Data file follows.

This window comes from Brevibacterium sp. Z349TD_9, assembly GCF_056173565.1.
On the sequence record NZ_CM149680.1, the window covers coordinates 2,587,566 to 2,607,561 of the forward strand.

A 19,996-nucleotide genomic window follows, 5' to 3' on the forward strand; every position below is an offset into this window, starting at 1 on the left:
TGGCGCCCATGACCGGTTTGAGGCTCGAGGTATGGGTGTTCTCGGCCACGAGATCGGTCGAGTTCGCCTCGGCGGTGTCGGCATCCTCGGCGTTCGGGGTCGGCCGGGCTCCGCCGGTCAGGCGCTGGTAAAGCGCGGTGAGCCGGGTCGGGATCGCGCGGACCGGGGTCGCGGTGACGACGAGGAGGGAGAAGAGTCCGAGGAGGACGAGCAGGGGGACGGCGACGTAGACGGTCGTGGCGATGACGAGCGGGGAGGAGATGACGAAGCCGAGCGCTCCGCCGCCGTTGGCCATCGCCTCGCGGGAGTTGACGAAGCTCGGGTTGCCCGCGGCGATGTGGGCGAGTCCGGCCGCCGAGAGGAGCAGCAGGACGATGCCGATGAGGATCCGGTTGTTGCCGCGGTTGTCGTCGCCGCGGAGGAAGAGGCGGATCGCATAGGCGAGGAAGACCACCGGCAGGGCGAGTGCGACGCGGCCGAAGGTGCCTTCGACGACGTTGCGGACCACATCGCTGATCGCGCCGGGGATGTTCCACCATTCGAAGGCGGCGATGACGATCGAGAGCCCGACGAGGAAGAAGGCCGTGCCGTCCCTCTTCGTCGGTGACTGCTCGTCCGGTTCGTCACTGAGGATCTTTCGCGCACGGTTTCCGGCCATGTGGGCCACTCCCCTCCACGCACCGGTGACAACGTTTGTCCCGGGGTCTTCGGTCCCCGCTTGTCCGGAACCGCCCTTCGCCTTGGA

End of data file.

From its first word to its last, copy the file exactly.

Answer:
This window comes from Brevibacterium sp. Z349TD_9, assembly GCF_056173565.1.
On the sequence record NZ_CM149680.1, the window covers coordinates 2,587,566 to 2,607,561 of the forward strand.

A 19,996-nucleotide genomic window follows, 5' to 3' on the forward strand; every position below is an offset into this window, starting at 1 on the left:
TGGCGCCCATGACCGGTTTGAGGCTCGAGGTATGGGTGTTCTCGGCCACGAGATCGGTCGAGTTCGCCTCGGCGGTGTCGGCATCCTCGGCGTTCGGGGTCGGCCGGGCTCCGCCGGTCAGGCGCTGGTAAAGCGCGGTGAGCCGGGTCGGGATCGCGCGGACCGGGGTCGCGGTGACGACGAGGAGGGAGAAGAGTCCGAGGAGGACGAGCAGGGGGACGGCGACGTAGACGGTCGTGGCGATGACGAGCGGGGAGGAGATGACGAAGCCGAGCGCTCCGCCGCCGTTGGCCATCGCCTCGCGGGAGTTGACGAAGCTCGGGTTGCCCGCGGCGATGTGGGCGAGTCCGGCCGCCGAGAGGAGCAGCAGGACGATGCCGATGAGGATCCGGTTGTTGCCGCGGTTGTCGTCGCCGCGGAGGAAGAGGCGGATCGCATAGGCGAGGAAGACCACCGGCAGGGCGAGTGCGACGCGGCCGAAGGTGCCTTCGACGACGTTGCGGACCACATCGCTGATCGCGCCGGGGATGTTCCACCATTCGAAGGCGGCGATGACGATCGAGAGCCCGACGAGGAAGAAGGCCGTGCCGTCCCTCTTCGTCGGTGACTGCTCGTCCGGTTCGTCACTGAGGATCTTTCGCGCACGGTTTCCGGCCATGTGGGCCACTCCCCTCCACGCACCGGTGACAACGTTTGTCCCGGGGTCTTCGGTCCCCGCTTGTCCGGAACCGCCCTTCGCCTTGGA